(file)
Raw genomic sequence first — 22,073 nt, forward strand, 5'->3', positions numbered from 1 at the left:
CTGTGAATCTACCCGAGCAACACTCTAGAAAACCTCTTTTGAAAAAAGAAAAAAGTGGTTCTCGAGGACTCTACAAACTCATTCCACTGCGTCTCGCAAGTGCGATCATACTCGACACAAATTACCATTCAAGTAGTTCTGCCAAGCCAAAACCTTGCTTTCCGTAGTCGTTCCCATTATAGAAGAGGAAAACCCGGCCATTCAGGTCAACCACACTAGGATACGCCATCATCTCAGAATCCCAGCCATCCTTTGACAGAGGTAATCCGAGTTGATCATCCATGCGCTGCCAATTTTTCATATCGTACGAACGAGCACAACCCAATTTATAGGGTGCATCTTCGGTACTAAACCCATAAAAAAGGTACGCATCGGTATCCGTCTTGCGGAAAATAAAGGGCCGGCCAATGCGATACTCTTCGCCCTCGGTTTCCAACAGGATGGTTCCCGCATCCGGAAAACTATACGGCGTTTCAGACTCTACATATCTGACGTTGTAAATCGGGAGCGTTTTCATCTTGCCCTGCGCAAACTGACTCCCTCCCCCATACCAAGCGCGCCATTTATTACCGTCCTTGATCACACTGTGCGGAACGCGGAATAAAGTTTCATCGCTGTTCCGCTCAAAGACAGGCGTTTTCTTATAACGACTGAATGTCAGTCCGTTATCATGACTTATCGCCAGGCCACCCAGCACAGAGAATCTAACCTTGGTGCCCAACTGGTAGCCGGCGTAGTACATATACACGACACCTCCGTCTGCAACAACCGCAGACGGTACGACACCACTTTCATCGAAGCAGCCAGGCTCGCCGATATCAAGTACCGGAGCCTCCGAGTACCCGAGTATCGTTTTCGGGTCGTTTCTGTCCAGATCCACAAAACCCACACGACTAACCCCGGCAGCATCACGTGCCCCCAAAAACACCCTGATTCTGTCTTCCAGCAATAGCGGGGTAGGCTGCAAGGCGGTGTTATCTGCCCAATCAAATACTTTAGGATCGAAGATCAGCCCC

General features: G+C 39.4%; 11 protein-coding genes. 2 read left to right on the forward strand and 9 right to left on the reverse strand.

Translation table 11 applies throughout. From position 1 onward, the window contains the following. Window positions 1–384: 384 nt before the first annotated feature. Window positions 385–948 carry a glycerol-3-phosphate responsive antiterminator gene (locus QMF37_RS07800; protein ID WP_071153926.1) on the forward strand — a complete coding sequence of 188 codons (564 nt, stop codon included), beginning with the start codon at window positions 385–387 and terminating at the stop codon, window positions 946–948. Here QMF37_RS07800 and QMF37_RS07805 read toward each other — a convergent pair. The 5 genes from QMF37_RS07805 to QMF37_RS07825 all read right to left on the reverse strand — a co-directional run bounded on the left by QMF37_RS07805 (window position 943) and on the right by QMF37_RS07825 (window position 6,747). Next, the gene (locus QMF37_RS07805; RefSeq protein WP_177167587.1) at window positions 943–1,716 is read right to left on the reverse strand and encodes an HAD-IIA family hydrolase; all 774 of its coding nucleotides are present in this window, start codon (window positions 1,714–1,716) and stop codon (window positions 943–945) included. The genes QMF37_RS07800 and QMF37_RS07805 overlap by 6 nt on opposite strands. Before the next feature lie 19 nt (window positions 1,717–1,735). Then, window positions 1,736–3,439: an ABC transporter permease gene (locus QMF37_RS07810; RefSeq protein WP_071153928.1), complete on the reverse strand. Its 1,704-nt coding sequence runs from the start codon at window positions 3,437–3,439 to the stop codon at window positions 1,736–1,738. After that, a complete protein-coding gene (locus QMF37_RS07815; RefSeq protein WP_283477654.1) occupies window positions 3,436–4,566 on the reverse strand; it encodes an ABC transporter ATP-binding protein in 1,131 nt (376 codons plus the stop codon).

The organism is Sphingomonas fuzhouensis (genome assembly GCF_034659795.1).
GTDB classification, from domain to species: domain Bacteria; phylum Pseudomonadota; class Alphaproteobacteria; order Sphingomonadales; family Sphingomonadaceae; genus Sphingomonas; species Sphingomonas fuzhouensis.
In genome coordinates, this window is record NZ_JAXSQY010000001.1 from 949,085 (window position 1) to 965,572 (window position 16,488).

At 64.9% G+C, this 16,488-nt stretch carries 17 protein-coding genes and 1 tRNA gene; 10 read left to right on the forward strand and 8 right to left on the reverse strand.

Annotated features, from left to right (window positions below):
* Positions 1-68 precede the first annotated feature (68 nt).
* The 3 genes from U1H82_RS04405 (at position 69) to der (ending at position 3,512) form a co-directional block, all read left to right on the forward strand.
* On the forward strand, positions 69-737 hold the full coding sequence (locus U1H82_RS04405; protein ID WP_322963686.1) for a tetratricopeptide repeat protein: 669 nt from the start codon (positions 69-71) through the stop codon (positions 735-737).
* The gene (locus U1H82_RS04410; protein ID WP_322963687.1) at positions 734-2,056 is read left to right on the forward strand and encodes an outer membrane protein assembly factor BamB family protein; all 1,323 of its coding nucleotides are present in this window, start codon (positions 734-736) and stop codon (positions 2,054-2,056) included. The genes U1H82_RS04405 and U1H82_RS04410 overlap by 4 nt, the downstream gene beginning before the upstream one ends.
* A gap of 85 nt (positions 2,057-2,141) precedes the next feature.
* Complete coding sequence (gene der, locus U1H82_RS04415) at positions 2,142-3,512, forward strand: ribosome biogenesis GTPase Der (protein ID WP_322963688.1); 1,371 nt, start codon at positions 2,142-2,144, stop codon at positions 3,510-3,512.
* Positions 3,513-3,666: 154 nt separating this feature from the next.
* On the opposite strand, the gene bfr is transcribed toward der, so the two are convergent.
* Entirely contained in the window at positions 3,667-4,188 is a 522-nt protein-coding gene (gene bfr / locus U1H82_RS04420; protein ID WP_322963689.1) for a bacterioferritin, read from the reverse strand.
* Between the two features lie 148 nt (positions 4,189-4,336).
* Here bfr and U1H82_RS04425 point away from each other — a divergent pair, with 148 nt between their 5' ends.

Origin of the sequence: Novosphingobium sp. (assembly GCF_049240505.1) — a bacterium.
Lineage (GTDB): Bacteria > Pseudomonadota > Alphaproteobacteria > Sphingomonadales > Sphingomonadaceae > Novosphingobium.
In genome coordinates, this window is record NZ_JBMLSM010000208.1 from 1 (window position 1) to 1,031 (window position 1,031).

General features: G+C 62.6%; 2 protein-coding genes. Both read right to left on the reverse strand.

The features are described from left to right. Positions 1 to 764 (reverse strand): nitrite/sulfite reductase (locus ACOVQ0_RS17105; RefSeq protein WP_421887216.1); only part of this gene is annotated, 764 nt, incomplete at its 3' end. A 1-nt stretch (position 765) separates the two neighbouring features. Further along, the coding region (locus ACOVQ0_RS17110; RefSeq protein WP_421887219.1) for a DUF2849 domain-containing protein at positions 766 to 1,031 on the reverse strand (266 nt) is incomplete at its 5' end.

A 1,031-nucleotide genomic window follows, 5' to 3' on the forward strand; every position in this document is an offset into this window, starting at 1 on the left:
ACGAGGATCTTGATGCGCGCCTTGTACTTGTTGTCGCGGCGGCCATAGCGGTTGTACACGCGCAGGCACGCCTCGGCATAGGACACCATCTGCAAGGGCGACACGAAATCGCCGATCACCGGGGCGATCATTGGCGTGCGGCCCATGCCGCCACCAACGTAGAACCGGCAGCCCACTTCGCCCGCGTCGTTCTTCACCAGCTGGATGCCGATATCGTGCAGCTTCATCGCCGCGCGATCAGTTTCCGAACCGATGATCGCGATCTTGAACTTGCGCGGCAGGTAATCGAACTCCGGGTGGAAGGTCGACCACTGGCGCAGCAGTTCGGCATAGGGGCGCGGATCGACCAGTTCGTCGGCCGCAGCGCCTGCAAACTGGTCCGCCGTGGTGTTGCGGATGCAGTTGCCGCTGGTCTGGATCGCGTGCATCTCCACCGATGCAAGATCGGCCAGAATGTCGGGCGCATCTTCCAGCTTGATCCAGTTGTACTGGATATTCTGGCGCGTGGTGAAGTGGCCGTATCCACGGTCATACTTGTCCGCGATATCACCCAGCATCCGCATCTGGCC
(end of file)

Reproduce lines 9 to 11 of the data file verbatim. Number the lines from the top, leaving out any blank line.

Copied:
Annotated features, from left to right (window positions below):
* Positions 1-68 precede the first annotated feature (68 nt).
* The 3 genes from U1H82_RS04405 (at position 69) to der (ending at position 3,512) form a co-directional block, all read left to right on the forward strand.